The success of the Sturmgeschutz III led to a demand for more hulls than could be produced from Alkett, the existing manufacturer of the Pz III chassis. The G variant was by far the commonest, in excess of 8,000 being produced from December 1942 until the end of the war.¹
Krupp were called in, as manufacturers of the Pz IV chassis, and the simple expedient of adding the StuG III superstructure to the Pz IV was adopted. An extended box was necessary to accomodate the drivers position on the PzIV hull, but little else needed to be done. Production only started in November 1943, when the Alkett factory suffered severe bomb damage.
The StuG IV did not suffer from the nose heaviness of the Jagdpanzer IV, an ostensibly better design on paper that earned the nickname of “Guderian’s Duck”² from its habit of nosediving into anything soft or wet. Roughly equal numbers were produced of each design: 1,141 StuG IVs compared to 1,208 Jagdpanzer IVs.
My conversion was a simple cut-and-shunt of a PSC StuG III top onto a Pz IV hull. The driver’s box came from scrap plastic and card. Nothing much to it really.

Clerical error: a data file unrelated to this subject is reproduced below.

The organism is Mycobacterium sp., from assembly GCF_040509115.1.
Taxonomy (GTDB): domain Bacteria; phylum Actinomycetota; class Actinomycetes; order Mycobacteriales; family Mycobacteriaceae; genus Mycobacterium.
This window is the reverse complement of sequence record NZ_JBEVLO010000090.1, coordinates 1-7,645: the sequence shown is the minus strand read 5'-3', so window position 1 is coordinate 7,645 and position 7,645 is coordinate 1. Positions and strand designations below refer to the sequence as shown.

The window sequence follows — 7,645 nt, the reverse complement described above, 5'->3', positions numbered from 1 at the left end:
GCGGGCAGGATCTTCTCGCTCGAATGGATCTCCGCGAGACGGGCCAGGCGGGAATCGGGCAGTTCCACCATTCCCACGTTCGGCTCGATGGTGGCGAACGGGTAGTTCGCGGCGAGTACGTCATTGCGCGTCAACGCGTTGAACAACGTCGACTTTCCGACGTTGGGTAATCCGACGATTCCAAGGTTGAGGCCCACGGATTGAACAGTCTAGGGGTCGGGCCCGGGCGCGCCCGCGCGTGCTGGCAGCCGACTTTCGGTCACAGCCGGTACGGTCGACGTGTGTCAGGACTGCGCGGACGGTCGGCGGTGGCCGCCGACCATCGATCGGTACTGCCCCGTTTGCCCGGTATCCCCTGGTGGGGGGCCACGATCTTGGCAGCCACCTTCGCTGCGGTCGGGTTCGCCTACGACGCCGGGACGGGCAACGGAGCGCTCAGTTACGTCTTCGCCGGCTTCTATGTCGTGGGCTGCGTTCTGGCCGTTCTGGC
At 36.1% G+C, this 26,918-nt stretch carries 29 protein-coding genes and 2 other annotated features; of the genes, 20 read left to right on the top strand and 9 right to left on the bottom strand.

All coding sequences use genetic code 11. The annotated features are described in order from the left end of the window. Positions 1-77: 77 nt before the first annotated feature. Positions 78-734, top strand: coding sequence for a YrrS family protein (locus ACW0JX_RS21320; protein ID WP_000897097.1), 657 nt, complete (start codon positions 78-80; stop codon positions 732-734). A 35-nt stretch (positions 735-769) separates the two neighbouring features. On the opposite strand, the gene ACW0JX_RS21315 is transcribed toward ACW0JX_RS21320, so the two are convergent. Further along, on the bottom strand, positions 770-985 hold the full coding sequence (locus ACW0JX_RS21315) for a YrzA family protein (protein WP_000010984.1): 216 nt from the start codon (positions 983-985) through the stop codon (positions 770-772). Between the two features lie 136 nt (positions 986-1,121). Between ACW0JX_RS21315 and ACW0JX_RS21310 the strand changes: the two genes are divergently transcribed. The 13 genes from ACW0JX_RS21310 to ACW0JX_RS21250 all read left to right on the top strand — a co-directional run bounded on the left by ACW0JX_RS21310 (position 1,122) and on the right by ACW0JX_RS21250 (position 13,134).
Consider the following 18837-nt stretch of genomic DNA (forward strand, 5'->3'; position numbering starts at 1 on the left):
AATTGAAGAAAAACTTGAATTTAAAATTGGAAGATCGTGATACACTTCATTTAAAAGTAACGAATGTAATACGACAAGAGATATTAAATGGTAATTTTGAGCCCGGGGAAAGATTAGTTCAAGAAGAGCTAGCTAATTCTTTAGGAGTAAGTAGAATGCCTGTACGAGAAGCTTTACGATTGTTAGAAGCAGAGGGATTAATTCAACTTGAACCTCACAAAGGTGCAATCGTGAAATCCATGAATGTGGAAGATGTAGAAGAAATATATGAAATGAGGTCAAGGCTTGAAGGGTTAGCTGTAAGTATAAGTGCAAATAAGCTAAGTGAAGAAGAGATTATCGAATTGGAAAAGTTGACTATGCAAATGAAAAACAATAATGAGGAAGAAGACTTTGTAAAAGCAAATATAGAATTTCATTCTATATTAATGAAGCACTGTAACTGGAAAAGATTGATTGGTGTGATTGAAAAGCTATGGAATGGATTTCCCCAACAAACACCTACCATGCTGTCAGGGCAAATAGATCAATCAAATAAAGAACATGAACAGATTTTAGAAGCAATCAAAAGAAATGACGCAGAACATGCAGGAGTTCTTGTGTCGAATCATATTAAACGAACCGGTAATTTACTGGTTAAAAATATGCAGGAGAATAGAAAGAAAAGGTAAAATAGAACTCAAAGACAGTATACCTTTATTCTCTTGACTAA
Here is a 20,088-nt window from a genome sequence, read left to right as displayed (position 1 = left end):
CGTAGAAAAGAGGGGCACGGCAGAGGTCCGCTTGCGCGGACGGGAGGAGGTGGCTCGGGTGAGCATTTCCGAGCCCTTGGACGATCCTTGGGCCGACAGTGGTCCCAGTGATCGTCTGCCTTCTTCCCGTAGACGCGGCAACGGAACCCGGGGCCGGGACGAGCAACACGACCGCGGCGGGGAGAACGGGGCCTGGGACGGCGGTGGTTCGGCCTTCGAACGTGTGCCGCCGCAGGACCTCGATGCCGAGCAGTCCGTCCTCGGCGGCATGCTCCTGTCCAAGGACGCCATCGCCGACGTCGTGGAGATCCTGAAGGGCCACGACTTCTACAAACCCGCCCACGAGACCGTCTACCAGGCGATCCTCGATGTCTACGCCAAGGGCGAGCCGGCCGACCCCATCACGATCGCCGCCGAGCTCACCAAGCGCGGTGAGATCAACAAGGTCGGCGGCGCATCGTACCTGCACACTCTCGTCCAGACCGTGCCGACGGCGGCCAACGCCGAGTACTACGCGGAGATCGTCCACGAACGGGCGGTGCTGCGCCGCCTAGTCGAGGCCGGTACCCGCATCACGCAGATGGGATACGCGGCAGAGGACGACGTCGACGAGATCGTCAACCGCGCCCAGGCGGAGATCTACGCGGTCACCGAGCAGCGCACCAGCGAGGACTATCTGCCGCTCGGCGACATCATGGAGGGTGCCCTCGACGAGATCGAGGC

With the old 2-part PSC tracks, the method of assembly that works for me is to stick the top half of the track to the idler assembly, then stick it to the tank hull. Once everything is dry, the bottom half goes on fairly easily. Finally the front and back wheels go on.
Full marks to PSC for doing a StuG III rather than a JgdPz IV, and for adding the new one-piece tracks in retrospect to existing boxes of (PzIV) kits. I’ve remarked before on PSC’s generosity of spirit in this respect, after all, the costs of doing it are relatively small.. Now I’m waiting eagerly for the SU-76.
- https://en.wikipedia.org/wiki/German_armored_fighting_vehicle_production_during_World_War_II gives total war production of Stug III A-E of 825 and F-G 8,593; of which only 366 were Fs (https://en.wikipedia.org/wiki/Sturmgesch%C3%BCtz_III). Aditionally 1,217 StuH 42s were produced with the 10.5cm Howitzer.
- This was rather unfair, as Guderian had opposed their production in the first place – but Hitler liked them, so they went ahead.